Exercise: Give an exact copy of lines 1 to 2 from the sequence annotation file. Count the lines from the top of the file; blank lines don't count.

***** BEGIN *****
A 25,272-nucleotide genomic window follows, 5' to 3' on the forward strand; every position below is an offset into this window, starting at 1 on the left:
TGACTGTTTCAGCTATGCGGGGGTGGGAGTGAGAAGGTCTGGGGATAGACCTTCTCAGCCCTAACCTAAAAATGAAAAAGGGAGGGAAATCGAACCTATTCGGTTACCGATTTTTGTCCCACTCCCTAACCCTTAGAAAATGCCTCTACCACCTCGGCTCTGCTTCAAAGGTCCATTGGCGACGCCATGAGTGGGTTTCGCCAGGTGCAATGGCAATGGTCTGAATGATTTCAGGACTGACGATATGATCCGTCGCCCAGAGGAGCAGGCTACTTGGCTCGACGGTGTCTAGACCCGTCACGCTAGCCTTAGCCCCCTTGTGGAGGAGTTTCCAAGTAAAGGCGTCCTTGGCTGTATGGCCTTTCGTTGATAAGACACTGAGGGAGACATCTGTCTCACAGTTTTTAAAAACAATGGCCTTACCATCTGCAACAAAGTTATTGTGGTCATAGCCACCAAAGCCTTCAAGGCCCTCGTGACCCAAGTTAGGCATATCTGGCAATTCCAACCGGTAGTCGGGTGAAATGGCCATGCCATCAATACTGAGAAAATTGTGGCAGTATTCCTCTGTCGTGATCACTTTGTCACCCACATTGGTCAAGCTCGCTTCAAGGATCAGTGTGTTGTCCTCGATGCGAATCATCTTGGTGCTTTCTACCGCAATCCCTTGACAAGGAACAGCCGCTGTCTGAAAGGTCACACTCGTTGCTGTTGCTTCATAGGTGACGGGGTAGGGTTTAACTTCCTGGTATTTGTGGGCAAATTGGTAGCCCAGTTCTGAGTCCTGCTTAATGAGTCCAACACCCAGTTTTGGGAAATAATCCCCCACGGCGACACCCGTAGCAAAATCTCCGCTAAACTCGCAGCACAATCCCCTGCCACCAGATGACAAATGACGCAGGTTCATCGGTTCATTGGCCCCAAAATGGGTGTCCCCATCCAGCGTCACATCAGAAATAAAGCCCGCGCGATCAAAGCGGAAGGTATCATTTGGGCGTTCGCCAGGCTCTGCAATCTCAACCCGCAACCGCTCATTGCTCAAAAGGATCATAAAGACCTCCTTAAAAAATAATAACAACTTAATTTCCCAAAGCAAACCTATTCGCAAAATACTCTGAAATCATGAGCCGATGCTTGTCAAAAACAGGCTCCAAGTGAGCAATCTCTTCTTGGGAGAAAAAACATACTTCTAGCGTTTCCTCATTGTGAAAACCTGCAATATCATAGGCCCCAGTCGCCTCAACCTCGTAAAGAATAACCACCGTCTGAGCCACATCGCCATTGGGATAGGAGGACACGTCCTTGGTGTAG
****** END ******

A 25,272-nucleotide genomic window follows, 5' to 3' on the forward strand; every position below is an offset into this window, starting at 1 on the left:
TGACTGTTTCAGCTATGCGGGGGTGGGAGTGAGAAGGTCTGGGGATAGACCTTCTCAGCCCTAACCTAAAAATGAAAAAGGGAGGGAAATCGAACCTATTCGGTTACCGATTTTTGTCCCACTCCCTAACCCTTAGAAAATGCCTCTACCACCTCGGCTCTGCTTCAAAGGTCCATTGGCGACGCCATGAGTGGGTTTCGCCAGGTGCAATGGCAATGGTCTGAATGATTTCAGGACTGACGATATGATCCGTCGCCCAGAGGAGCAGGCTACTTGGCTCGACGGTGTCTAGACCCGTCACGCTAGCCTTAGCCCCCTTGTGGAGGAGTTTCCAAGTAAAGGCGTCCTTGGCTGTATGGCCTTTCGTTGATAAGACACTGAGGGAGACATCTGTCTCACAGTTTTTAAAAACAATGGCCTTACCATCTGCAACAAAGTTATTGTGGTCATAGCCACCAAAGCCTTCAAGGCCCTCGTGACCCAAGTTAGGCATATCTGGCAATTCCAACCGGTAGTCGGGTGAAATGGCCATGCCATCAATACTGAGAAAATTGTGGCAGTATTCCTCTGTCGTGATCACTTTGTCACCCACATTGGTCAAGCTCGCTTCAAGGATCAGTGTGTTGTCCTCGATGCGAATCATCTTGGTGCTTTCTACCGCAATCCCTTGACAAGGAACAGCCGCTGTCTGAAAGGTCACACTCGTTGCTGTTGCTTCATAGGTGACGGGGTAGGGTTTAACTTCCTGGTATTTGTGGGCAAATTGGTAGCCCAGTTCTGAGTCCTGCTTAATGAGTCCAACACCCAGTTTTGGGAAATAATCCCCCACGGCGACACCCGTAGCAAAATCTCCGCTAAACTCGCAGCACAATCCCCTGCCACCAGATGACAAATGACGCAGGTTCATCGGTTCATTGGCCCCAAAATGGGTGTCCCCATCCAGCGTCACATCAGAAATAAAGCCCGCGCGATCAAAGCGGAAGGTATCATTTGGGCGTTCGCCAGGCTCTGCAATCTCAACCCGCAACCGCTCATTGCTCAAAAGGATCATAAAGACCTCCTTAAAAAATAATAACAACTTAATTTCCCAAAGCAAACCTATTCGCAAAATACTCTGAAATCATGAGCCGATGCTTGTCAAAAACAGGCTCCAAGTGAGCAATCTCTTCTTGGGAGAAAAAACATACTTCTAGCGTTTCCTCATTGTGAAAACCTGCAATATCATAGGCCCCAGTCGCCTCAACCTCGTAAAGAATAACCACCGTCTGAGCCACATCGCCATTGGGATAGGAGGACACGTCCTTGGTGTAG